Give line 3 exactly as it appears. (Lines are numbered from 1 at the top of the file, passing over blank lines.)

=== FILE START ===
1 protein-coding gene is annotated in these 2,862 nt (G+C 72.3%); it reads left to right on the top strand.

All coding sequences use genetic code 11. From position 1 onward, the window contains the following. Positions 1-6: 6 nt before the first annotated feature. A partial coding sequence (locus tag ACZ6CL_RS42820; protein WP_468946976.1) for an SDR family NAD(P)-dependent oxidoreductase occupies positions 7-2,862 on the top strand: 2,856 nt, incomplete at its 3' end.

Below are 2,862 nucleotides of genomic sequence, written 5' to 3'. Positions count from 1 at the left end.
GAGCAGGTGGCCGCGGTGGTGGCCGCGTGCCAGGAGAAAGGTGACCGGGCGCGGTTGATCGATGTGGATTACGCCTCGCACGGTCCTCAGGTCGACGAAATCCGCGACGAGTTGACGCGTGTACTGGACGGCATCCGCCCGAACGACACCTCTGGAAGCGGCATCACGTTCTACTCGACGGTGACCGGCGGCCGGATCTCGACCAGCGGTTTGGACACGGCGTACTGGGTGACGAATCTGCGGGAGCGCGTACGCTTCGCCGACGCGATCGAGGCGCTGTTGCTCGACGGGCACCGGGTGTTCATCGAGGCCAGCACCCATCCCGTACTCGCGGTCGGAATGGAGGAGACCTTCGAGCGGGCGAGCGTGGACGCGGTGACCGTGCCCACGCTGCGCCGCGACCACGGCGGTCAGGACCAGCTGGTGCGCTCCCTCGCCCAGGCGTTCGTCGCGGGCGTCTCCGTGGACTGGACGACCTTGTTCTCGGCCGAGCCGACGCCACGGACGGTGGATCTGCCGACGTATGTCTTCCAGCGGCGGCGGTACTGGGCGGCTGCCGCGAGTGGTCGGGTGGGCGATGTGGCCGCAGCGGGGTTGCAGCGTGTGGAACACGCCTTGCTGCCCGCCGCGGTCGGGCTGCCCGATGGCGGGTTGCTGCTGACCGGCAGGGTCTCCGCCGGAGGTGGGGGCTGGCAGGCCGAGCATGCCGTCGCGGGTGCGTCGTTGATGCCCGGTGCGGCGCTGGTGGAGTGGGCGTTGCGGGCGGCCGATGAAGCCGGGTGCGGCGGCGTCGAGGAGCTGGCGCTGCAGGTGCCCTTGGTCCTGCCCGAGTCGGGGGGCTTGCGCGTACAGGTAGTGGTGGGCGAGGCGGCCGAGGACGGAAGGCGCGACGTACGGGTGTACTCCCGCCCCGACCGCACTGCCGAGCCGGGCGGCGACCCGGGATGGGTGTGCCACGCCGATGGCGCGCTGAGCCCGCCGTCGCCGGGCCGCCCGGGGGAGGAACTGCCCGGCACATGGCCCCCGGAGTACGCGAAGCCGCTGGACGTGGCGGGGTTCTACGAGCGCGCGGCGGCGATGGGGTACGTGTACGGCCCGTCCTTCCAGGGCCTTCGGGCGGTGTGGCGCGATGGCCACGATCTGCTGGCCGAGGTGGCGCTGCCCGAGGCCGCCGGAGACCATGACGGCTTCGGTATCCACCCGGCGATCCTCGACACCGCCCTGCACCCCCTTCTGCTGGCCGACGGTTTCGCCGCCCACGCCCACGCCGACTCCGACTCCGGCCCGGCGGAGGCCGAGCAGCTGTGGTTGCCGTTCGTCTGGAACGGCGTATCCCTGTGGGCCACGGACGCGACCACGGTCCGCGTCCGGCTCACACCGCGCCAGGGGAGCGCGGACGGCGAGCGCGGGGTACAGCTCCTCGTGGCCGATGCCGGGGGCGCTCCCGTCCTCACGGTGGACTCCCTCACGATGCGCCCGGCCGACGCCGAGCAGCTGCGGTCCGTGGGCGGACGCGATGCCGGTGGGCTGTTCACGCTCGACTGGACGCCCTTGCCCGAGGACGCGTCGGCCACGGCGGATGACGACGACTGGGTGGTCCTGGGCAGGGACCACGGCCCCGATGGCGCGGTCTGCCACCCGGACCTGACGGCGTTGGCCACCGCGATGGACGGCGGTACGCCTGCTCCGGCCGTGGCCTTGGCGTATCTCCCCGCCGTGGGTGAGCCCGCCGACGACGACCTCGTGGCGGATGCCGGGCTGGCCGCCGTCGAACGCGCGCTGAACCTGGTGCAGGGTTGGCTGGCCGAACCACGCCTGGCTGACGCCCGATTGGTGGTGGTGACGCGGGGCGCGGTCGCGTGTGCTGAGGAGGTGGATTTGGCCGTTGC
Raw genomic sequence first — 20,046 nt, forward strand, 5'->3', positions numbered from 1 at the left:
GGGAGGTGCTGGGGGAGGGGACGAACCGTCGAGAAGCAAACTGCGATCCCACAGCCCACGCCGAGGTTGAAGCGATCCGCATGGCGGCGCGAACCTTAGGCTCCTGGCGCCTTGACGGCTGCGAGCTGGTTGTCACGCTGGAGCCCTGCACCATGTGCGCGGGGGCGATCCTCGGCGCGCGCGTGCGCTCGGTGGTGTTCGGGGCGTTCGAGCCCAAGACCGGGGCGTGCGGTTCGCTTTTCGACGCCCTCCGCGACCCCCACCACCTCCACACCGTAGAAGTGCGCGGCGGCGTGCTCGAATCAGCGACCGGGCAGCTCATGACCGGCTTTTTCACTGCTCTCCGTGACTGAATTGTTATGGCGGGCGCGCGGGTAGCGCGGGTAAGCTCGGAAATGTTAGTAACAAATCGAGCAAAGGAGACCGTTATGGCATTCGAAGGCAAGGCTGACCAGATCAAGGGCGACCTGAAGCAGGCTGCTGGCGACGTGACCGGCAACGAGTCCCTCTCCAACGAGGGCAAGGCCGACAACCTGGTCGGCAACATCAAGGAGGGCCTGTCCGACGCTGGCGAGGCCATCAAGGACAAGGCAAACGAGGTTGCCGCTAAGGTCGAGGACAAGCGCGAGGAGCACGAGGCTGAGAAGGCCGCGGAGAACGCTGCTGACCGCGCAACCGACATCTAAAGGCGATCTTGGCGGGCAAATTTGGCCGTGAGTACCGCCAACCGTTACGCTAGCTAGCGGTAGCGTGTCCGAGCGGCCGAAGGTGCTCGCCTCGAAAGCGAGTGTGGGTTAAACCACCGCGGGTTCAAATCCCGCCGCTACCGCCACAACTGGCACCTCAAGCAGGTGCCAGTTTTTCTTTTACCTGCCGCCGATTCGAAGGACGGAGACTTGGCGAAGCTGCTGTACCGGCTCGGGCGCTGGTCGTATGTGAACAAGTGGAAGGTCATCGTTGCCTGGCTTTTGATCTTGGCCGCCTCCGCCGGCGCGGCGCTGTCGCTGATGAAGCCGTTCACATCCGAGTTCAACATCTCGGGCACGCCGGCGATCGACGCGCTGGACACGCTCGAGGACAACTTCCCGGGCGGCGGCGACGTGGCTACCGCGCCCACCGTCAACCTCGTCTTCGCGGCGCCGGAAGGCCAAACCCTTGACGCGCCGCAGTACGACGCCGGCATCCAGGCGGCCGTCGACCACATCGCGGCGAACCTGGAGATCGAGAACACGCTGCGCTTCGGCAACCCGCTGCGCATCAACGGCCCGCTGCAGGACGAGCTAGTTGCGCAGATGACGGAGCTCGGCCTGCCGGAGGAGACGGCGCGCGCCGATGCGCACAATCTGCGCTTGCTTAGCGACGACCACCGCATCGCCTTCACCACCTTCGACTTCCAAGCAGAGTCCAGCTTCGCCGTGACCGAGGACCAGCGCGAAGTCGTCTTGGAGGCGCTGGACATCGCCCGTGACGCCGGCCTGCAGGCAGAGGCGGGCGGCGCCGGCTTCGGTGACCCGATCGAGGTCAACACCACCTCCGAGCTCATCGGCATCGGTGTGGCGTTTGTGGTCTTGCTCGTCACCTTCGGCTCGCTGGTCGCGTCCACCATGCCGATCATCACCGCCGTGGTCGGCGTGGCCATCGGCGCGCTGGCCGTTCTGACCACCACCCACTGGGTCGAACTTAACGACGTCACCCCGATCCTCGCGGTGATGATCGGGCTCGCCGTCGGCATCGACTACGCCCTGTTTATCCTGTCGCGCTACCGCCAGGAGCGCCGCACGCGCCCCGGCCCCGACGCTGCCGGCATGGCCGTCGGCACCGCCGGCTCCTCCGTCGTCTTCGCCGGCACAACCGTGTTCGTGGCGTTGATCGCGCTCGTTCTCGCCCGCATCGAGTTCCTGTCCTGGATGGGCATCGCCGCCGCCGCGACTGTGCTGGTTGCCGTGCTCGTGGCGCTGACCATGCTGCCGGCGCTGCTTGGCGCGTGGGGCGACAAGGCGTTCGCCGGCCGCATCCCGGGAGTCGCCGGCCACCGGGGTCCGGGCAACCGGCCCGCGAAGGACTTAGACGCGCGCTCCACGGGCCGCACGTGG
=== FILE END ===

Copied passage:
Below are 2,862 nucleotides of genomic sequence, written 5' to 3'. Positions count from 1 at the left end.